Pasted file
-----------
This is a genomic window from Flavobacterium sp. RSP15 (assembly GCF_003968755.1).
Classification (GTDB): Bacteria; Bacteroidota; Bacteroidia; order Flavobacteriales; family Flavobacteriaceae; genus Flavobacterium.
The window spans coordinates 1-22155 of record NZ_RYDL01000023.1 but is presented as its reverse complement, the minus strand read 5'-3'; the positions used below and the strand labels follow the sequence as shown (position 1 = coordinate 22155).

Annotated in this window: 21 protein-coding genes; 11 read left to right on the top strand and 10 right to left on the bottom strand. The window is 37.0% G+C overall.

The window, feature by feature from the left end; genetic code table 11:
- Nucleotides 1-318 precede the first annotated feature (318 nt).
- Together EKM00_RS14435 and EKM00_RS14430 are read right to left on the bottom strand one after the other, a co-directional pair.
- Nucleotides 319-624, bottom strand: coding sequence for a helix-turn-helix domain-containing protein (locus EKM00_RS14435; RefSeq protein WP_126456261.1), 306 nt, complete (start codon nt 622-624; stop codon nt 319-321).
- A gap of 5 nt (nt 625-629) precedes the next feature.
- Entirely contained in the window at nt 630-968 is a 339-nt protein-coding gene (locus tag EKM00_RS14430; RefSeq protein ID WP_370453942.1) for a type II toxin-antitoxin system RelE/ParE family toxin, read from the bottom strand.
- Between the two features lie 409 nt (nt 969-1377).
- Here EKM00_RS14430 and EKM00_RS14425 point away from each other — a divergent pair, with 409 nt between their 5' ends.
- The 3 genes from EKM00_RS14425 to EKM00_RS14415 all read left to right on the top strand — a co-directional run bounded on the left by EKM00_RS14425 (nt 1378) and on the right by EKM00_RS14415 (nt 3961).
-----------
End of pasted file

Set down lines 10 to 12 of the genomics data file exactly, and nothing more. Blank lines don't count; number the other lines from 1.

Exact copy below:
- Entirely contained in the window at nt 630-968 is a 339-nt protein-coding gene (locus tag EKM00_RS14430; RefSeq protein ID WP_370453942.1) for a type II toxin-antitoxin system RelE/ParE family toxin, read from the bottom strand.
- Between the two features lie 409 nt (nt 969-1377).
- Here EKM00_RS14430 and EKM00_RS14425 point away from each other — a divergent pair, with 409 nt between their 5' ends.